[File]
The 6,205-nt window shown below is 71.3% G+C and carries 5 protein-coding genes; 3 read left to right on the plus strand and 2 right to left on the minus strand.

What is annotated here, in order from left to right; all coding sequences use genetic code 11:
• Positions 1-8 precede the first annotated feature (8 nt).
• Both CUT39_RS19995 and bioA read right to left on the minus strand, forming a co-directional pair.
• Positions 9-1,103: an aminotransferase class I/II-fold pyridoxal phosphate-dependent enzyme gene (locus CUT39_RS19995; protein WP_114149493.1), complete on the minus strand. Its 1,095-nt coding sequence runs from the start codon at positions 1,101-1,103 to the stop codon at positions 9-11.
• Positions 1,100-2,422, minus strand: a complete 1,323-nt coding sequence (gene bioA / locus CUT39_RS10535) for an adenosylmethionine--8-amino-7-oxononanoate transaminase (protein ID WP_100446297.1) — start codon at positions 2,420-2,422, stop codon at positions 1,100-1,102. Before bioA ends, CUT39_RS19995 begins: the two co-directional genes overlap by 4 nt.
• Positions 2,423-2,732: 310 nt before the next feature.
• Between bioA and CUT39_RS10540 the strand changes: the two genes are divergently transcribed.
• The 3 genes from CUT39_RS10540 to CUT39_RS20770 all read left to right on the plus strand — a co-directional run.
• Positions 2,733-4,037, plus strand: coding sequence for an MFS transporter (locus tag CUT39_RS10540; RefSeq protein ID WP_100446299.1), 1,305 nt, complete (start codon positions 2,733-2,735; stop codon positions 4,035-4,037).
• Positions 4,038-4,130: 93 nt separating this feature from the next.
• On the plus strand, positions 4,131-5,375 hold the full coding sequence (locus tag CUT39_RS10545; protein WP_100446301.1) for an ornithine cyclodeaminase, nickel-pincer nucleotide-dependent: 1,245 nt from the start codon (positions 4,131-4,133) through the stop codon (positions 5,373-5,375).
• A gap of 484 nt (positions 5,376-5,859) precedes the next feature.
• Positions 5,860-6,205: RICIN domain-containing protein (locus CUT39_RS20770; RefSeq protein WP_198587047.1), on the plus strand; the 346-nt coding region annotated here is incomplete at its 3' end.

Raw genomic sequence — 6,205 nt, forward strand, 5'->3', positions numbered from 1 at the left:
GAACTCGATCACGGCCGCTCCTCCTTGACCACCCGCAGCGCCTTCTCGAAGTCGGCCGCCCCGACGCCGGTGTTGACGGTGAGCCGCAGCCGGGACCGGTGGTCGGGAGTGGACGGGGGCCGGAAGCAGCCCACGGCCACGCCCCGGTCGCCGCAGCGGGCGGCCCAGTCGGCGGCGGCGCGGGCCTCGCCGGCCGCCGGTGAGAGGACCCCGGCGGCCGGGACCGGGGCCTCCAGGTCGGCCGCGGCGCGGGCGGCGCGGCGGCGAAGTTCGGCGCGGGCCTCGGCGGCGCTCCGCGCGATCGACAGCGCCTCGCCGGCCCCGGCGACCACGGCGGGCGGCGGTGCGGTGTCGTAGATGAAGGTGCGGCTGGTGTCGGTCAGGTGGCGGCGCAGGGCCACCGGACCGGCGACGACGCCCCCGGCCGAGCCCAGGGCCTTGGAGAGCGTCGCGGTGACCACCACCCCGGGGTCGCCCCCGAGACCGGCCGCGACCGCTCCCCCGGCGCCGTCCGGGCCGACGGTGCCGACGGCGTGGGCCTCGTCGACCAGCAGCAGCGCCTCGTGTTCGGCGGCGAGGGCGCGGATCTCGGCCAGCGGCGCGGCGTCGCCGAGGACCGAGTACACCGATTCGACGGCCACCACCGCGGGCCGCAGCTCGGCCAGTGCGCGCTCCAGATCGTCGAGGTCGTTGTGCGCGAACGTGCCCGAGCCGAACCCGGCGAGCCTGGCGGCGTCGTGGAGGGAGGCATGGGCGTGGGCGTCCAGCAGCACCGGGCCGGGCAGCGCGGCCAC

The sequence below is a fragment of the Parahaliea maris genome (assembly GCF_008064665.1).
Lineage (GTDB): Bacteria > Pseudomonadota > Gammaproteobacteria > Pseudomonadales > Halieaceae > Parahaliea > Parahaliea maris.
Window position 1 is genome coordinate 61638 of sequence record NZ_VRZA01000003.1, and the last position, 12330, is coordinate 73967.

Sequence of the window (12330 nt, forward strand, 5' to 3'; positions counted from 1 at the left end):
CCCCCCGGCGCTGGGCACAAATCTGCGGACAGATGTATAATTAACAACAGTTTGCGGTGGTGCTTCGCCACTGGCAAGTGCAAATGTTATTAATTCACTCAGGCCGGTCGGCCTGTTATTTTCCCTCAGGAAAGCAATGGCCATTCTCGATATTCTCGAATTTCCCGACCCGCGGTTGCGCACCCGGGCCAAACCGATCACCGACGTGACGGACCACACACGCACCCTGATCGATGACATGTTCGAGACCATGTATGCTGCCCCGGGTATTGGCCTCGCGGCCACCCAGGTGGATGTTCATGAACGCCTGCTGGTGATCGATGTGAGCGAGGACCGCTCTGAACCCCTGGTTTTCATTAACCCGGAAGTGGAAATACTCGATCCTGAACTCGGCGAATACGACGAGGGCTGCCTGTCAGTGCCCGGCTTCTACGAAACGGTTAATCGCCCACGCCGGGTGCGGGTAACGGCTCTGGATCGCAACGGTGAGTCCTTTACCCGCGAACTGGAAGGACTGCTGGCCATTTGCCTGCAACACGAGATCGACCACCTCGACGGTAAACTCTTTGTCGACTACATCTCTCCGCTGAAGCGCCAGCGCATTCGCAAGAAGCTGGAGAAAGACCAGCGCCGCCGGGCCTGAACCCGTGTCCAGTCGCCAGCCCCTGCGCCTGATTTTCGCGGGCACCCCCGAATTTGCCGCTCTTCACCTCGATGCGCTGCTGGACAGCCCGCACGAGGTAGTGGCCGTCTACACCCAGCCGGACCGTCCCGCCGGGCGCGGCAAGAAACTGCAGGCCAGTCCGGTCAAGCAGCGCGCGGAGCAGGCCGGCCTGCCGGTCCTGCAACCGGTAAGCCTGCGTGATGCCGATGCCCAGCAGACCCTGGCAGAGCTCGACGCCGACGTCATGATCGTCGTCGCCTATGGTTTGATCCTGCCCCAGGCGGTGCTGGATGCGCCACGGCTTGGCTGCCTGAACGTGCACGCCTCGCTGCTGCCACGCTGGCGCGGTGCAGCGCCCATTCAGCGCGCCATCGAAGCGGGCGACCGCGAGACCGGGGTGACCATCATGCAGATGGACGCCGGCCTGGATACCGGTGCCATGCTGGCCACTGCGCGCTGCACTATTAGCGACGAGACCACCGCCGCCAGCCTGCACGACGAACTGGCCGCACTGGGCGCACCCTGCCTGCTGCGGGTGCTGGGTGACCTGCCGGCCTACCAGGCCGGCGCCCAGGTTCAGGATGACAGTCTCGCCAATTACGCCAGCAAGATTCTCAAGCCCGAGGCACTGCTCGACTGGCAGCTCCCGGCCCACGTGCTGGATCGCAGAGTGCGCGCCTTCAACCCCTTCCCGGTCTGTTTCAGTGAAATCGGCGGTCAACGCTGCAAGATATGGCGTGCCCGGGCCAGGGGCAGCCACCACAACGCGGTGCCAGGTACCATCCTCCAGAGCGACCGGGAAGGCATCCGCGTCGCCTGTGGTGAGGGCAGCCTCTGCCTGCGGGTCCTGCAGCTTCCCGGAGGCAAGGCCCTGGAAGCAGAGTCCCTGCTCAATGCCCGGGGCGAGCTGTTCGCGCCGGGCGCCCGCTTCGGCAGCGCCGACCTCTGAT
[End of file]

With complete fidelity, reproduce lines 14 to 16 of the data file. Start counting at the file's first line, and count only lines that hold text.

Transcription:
• Positions 5,860-6,205: RICIN domain-containing protein (locus CUT39_RS20770; RefSeq protein WP_198587047.1), on the plus strand; the 346-nt coding region annotated here is incomplete at its 3' end.

Raw genomic sequence — 6,205 nt, forward strand, 5'->3', positions numbered from 1 at the left:
GAACTCGATCACGGCCGCTCCTCCTTGACCACCCGCAGCGCCTTCTCGAAGTCGGCCGCCCCGACGCCGGTGTTGACGGTGAGCCGCAGCCGGGACCGGTGGTCGGGAGTGGACGGGGGCCGGAAGCAGCCCACGGCCACGCCCCGGTCGCCGCAGCGGGCGGCCCAGTCGGCGGCGGCGCGGGCCTCGCCGGCCGCCGGTGAGAGGACCCCGGCGGCCGGGACCGGGGCCTCCAGGTCGGCCGCGGCGCGGGCGGCGCGGCGGCGAAGTTCGGCGCGGGCCTCGGCGGCGCTCCGCGCGATCGACAGCGCCTCGCCGGCCCCGGCGACCACGGCGGGCGGCGGTGCGGTGTCGTAGATGAAGGTGCGGCTGGTGTCGGTCAGGTGGCGGCGCAGGGCCACCGGACCGGCGACGACGCCCCCGGCCGAGCCCAGGGCCTTGGAGAGCGTCGCGGTGACCACCACCCCGGGGTCGCCCCCGAGACCGGCCGCGACCGCTCCCCCGGCGCCGTCCGGGCCGACGGTGCCGACGGCGTGGGCCTCGTCGACCAGCAGCAGCGCCTCGTGTTCGGCGGCGAGGGCGCGGATCTCGGCCAGCGGCGCGGCGTCGCCGAGGACCGAGTACACCGATTCGACGGCCACCACCGCGGGCCGCAGCTCGGCCAGTGCGCGCTCCAGATCGTCGAGGTCGTTGTGCGCGAACGTGCCCGAGCCGAACCCGGCGAGCCTGGCGGCGTCGTGGAGGGAGGCATGGGCGTGGGCGTCCAGCAGCACCGGGCCGGGCAGCGCGGCCAC